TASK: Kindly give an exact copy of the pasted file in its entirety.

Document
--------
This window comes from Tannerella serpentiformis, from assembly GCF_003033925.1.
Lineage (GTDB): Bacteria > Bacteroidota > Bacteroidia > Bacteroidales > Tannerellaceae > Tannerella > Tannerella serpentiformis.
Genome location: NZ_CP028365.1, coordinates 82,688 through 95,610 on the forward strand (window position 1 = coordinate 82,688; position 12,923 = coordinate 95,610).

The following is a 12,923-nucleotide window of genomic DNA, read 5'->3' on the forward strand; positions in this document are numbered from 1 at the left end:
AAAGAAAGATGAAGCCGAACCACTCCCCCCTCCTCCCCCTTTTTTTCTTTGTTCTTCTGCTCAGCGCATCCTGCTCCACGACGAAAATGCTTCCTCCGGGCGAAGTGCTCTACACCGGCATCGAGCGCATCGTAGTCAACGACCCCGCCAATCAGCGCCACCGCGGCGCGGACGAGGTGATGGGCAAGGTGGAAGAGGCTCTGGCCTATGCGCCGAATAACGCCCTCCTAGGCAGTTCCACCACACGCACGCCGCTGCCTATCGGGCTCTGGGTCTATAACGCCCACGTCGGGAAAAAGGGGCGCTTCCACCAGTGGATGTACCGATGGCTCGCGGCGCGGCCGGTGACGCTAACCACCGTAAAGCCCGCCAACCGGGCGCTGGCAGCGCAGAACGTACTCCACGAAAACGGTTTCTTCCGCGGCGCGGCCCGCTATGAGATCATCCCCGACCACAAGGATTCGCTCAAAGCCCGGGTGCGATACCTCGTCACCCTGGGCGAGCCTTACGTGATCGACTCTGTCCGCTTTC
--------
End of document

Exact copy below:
This window comes from Tannerella serpentiformis, from assembly GCF_003033925.1.
Lineage (GTDB): Bacteria > Bacteroidota > Bacteroidia > Bacteroidales > Tannerellaceae > Tannerella > Tannerella serpentiformis.
Genome location: NZ_CP028365.1, coordinates 82,688 through 95,610 on the forward strand (window position 1 = coordinate 82,688; position 12,923 = coordinate 95,610).

The following is a 12,923-nucleotide window of genomic DNA, read 5'->3' on the forward strand; positions in this document are numbered from 1 at the left end:
AAAGAAAGATGAAGCCGAACCACTCCCCCCTCCTCCCCCTTTTTTTCTTTGTTCTTCTGCTCAGCGCATCCTGCTCCACGACGAAAATGCTTCCTCCGGGCGAAGTGCTCTACACCGGCATCGAGCGCATCGTAGTCAACGACCCCGCCAATCAGCGCCACCGCGGCGCGGACGAGGTGATGGGCAAGGTGGAAGAGGCTCTGGCCTATGCGCCGAATAACGCCCTCCTAGGCAGTTCCACCACACGCACGCCGCTGCCTATCGGGCTCTGGGTCTATAACGCCCACGTCGGGAAAAAGGGGCGCTTCCACCAGTGGATGTACCGATGGCTCGCGGCGCGGCCGGTGACGCTAACCACCGTAAAGCCCGCCAACCGGGCGCTGGCAGCGCAGAACGTACTCCACGAAAACGGTTTCTTCCGCGGCGCGGCCCGCTATGAGATCATCCCCGACCACAAGGATTCGCTCAAAGCCCGGGTGCGATACCTCGTCACCCTGGGCGAGCCTTACGTGATCGACTCTGTCCGCTTTC